The annual Explore Your Archive campaign is now underway, with events taking place across the country. Each year the campaign, spearheaded by the Archives and Records Association, tries to help raise awareness of archival collections held in repositories in Ireland and the UK.
To kick things off this year I thought I would begin by answering a question that I generally get asked a lot, which is ‘So, what do Archivists do all day?’
Some are vaguely aware that the profession has something to do with dusty documents and white gloves, but beyond that it is a bit of a mystery to most.
As the majority of the work is carried out behind closed doors this is not surprising. So in the interest of shedding some light on the profession, here is just a quick look at what an archivist gets up to.
Firstly, yes we look after dusty documents and yes sometimes we wear white gloves but like most jobs there is a lot more to it.
Appraisal & Accessioning
One of the tasks undertaken by archivists is to appraise and accession new collections. Not all material that is offered to an archive warrants permanent retention, or sometimes it’s just that a particular collection does not fit in with the remit of the organisation. In Maynooth we try to take in items that support the teaching and research needs of the University and that fit well with our existing collections.
Once we decide to take in a collection, we need to do a quick assessment of the immediate needs of that collection. Some of the first problems that come up include; ‘do we have the resources to properly catalogue and care for this collection?’ or ‘what condition is it in?’
Collections can sometime bring uninvited guests with them in the form or creepy crawlies or active mould, so when we accession a collection, as well as recording the basic details of where the collection came from and what it contains, we also check for pests and note the condition of the material.
In order for collections to be made accessible to the researching public they have to be processed. We do this by writing an individual description, in the form of a short summary, for each series of documents or each item in a collection and by giving each document a reference number. This allows researchers to select the documents of interest to them from a finding aid. Applying the reference number to the document then allows staff to easily retrieve an item when it is requested in the reading room.
We also research the documents creators in order to better understand the collection and to help arrange the documents into their original order. If it is not possible to restore the original order of the collection, documents are arranged into the most logical order.
Once the documents are described, arranged and numbered, they are also cleaned by the archivist. This involves using preservation standard cloths and brushes to gently clean dust and loose dirt off documents. If a collection has been badly damaged by water, mould or poor storage and handling, we don’t attempt to repair documents ourselves but instead we bring in a conservator to assess the archive and make any necessary repairs.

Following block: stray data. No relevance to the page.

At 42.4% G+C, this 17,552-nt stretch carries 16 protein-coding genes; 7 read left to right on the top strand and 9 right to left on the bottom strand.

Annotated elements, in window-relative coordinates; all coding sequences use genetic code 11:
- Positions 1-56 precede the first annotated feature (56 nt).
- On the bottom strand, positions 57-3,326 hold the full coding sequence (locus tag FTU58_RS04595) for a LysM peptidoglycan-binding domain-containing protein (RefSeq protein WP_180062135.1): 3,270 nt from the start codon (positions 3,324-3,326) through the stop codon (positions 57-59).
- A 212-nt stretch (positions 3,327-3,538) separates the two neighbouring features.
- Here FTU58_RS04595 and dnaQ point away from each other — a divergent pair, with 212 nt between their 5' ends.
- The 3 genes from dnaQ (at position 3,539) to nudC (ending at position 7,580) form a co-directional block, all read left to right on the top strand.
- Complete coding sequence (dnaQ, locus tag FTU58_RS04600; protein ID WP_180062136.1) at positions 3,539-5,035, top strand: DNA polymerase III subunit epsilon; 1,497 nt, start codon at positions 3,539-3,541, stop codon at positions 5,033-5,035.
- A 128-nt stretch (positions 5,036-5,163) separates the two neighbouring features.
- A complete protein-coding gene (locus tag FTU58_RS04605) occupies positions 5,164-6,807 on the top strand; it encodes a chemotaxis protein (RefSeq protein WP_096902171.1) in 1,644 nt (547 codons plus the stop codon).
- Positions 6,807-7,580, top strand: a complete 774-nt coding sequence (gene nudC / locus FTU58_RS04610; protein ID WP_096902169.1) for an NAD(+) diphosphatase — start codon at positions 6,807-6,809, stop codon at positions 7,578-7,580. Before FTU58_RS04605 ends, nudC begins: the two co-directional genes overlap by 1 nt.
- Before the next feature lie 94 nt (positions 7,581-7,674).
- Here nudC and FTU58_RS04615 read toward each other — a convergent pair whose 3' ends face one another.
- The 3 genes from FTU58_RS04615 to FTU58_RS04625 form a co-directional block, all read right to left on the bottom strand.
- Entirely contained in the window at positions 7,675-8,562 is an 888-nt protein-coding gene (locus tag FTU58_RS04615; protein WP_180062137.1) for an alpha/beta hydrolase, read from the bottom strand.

Cleaned documents are then packed in preservation standard packing materials such as acid-free folders and boxes and transferred to a secure, environmentally controlled storage area.
Once processed, collections are ready to be made available in the reading room. A large part of the archivist’s duties involves dealing with queries from researchers, in the reading room, by phone and by e-mail.
Outreach & Digitisation
Promoting the collections and services offered by the repository is also a large part of what an archivist does. Putting on exhibitions of archival documents and giving talks and tours of the repository are great ways of creating interest in the collections. Increasingly digitisation is becoming more and more part of the archivist’s role. Many repositories make some or all of their collections available on line, which helps cultivate interest in the archives holdings.
Like any job there is also housekeeping and administration to be taken care of in the archive. Report and policy writing, ordering of supplies and equipment, and attending and giving training, are all part of the job too.
Finally, why is this work important?
We all create information, some disposable, but some of vital importance that needs to be kept, studied and understood. Archival documents are our collective memory. They capture this information and help us to both interpret the past and to move forward.